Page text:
The first dental therapists in Alaska were trained in New Zealand. Based on the success of the New Zealand training program, the W.K. Kellogg Foundation and three other foundations provided funding for the Alaska Native Tribal Health Consortium (ANTHC), in collaboration with the University of Washington, to train additional dental therapists in Alaska. Recently, the state of Minnesota passed legislation allowing dental therapists to be trained and practice in that state. Dental therapists are one of three mid-level dental
providers being trained and evaluated currently in the United States.

According to Dr. Evans, "AAPHD is bringing together a group of educators, including those with public health backgrounds, to develop a standardized model curriculum. Several states have indicated their interest in utilizing dental therapists as part of the delivery system."

Dr. Evans continues, "Given the backload of untreated disease in underserved communities and the access to care problem for their residents, it appears that dental therapists appropriately trained might be employed and provide services in public sector facilities and programs such as Federally Qualified Health Centers and other forms of 'community health center' facilities, state and local health departments, and other service systems that focus on providing access to care for underserved populations."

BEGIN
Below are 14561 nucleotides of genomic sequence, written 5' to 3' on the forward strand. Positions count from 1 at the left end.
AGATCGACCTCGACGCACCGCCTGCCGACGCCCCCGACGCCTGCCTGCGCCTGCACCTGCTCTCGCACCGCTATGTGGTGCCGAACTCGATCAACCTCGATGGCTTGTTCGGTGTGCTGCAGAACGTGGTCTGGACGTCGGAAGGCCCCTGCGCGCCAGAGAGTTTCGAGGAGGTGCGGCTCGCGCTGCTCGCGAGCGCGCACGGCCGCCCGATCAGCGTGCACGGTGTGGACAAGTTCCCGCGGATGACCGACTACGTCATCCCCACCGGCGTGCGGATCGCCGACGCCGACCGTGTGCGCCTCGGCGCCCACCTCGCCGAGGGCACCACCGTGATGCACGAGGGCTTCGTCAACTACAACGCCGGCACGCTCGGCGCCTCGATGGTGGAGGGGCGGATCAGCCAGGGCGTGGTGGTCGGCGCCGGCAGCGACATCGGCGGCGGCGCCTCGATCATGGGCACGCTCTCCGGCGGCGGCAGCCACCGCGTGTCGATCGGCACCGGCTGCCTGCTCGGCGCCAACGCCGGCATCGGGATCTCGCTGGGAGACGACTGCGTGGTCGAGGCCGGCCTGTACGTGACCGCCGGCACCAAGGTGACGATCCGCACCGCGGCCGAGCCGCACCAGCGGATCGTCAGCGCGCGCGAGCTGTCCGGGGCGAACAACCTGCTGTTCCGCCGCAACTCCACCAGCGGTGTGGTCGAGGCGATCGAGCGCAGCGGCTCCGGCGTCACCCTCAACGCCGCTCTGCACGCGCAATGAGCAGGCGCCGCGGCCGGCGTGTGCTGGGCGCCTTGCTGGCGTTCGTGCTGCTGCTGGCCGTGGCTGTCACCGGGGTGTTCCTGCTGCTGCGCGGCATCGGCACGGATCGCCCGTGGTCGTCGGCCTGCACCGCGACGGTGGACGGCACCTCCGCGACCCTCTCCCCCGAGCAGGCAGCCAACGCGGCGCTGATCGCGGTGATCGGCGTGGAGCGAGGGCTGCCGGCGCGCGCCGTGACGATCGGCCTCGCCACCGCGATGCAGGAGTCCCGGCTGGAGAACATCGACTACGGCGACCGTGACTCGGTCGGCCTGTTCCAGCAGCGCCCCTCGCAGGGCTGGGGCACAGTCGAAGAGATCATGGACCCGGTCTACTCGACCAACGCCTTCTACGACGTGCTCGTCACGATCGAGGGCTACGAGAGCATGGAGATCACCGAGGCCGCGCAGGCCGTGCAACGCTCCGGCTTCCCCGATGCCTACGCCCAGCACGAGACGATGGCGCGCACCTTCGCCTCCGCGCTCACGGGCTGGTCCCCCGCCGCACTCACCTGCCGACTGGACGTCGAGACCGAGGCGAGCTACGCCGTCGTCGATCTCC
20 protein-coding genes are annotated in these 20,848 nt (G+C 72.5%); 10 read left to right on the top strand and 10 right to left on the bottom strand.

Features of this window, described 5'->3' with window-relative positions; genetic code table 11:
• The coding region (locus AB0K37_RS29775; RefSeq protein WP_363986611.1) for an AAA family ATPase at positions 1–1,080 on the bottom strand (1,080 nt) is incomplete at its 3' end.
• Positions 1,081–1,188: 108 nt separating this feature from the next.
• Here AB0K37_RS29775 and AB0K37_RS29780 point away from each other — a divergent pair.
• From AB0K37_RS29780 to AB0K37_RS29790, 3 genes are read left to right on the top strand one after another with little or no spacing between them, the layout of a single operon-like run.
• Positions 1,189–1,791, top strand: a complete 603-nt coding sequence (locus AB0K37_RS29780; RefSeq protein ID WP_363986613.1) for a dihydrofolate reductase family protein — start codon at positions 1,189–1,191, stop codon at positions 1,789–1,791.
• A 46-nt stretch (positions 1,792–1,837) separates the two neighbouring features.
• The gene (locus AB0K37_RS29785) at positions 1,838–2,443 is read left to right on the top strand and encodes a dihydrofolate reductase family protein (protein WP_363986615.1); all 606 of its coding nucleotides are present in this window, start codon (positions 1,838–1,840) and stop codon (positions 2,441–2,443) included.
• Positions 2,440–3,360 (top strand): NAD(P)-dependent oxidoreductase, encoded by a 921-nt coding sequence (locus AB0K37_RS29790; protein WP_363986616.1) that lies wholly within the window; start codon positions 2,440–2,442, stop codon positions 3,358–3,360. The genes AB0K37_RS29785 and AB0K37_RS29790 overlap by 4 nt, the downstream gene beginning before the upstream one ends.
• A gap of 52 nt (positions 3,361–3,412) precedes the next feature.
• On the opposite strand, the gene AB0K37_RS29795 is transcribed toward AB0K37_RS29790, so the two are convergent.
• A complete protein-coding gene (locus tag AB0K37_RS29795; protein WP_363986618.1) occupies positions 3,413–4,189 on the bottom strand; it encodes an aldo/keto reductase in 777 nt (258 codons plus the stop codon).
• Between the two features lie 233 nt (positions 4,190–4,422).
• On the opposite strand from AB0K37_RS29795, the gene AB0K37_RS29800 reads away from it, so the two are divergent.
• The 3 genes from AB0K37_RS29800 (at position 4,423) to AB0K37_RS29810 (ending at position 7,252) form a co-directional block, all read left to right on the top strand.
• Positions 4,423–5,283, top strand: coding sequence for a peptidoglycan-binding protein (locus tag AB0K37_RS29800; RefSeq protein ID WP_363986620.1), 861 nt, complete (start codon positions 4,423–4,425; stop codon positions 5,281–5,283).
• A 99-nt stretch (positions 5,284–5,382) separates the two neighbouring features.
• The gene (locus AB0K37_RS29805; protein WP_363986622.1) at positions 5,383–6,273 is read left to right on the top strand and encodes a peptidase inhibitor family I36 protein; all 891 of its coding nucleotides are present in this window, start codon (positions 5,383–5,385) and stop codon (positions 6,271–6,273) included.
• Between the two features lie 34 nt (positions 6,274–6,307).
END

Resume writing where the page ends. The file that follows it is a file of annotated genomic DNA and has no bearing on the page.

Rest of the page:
"We emphasize," continued Dr. Evans, "that dental therapists would be expected to provide care under general supervision and would be trained accordingly." The panel plans to create a curriculum utilizing the successes in other countries and Alaska. Another goal of the training is to incorporate a cultural awareness component into the curriculum.

The project is being funded by the W.K. Kellogg Foundation and the Josiah Macy, Jr. Foundation. The W.K. Kellogg Foundation, established in 1930, supports children, families and communities as they strengthen and create conditions that propel vulnerable children to achieve success as individuals and as contributors to the larger community and society. Grants are concentrated in the United States, southern Africa, Latin America and the

The Josiah Macy, Jr. Foundation is a privately endowed philanthropy located in the borough of Manhattan, New York City. The Foundation supports programs designed to improve the education of health professionals in the interest of the health of the public.

AAPHD is the nation's largest organization dedicated to the vision of optimal oral health for all. Its members are dentists, dental hygienists, and other individuals committed to improving the oral health of the public. Founded in 1937, the AAPHD provides a focus for meeting the challenge to improve oral health. Public health dentistry is one of the nine Dental Specialties recognized by the American Dental Association.

1 An Oral Health Survey of American Indian and Alaska Native Dental Patients, Regional Differences and National Comparisons, published by the U. S. Department of Health and Human Services, Indian Health Service, Division of Dental Services, 1999.